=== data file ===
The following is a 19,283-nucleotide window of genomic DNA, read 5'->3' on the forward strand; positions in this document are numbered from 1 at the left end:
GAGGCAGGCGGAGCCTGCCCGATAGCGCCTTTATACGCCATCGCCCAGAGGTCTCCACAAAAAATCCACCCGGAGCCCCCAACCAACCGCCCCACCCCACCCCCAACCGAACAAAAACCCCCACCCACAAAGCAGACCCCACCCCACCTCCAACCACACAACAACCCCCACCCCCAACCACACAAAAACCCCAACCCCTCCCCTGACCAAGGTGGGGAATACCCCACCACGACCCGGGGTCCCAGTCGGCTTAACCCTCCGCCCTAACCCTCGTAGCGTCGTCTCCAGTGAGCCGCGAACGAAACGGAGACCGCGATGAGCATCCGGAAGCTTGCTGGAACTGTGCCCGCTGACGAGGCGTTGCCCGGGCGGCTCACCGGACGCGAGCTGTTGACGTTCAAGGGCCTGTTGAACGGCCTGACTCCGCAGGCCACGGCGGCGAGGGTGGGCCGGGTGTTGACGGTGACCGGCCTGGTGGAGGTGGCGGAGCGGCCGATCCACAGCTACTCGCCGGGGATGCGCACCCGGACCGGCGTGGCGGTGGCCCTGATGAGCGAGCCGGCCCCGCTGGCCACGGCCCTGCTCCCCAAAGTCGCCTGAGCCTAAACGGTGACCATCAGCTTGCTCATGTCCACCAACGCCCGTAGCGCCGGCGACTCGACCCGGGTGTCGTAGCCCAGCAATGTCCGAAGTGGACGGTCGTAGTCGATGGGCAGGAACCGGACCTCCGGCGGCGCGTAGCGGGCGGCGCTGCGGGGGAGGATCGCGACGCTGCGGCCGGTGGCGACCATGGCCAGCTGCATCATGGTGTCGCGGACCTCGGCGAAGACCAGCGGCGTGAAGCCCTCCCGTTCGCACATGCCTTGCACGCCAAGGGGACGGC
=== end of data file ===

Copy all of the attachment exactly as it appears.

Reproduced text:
The following is a 19,283-nucleotide window of genomic DNA, read 5'->3' on the forward strand; positions in this document are numbered from 1 at the left end:
GAGGCAGGCGGAGCCTGCCCGATAGCGCCTTTATACGCCATCGCCCAGAGGTCTCCACAAAAAATCCACCCGGAGCCCCCAACCAACCGCCCCACCCCACCCCCAACCGAACAAAAACCCCCACCCACAAAGCAGACCCCACCCCACCTCCAACCACACAACAACCCCCACCCCCAACCACACAAAAACCCCAACCCCTCCCCTGACCAAGGTGGGGAATACCCCACCACGACCCGGGGTCCCAGTCGGCTTAACCCTCCGCCCTAACCCTCGTAGCGTCGTCTCCAGTGAGCCGCGAACGAAACGGAGACCGCGATGAGCATCCGGAAGCTTGCTGGAACTGTGCCCGCTGACGAGGCGTTGCCCGGGCGGCTCACCGGACGCGAGCTGTTGACGTTCAAGGGCCTGTTGAACGGCCTGACTCCGCAGGCCACGGCGGCGAGGGTGGGCCGGGTGTTGACGGTGACCGGCCTGGTGGAGGTGGCGGAGCGGCCGATCCACAGCTACTCGCCGGGGATGCGCACCCGGACCGGCGTGGCGGTGGCCCTGATGAGCGAGCCGGCCCCGCTGGCCACGGCCCTGCTCCCCAAAGTCGCCTGAGCCTAAACGGTGACCATCAGCTTGCTCATGTCCACCAACGCCCGTAGCGCCGGCGACTCGACCCGGGTGTCGTAGCCCAGCAATGTCCGAAGTGGACGGTCGTAGTCGATGGGCAGGAACCGGACCTCCGGCGGCGCGTAGCGGGCGGCGCTGCGGGGGAGGATCGCGACGCTGCGGCCGGTGGCGACCATGGCCAGCTGCATCATGGTGTCGCGGACCTCGGCGAAGACCAGCGGCGTGAAGCCCTCCCGTTCGCACATGCCTTGCACGCCAAGGGGACGGC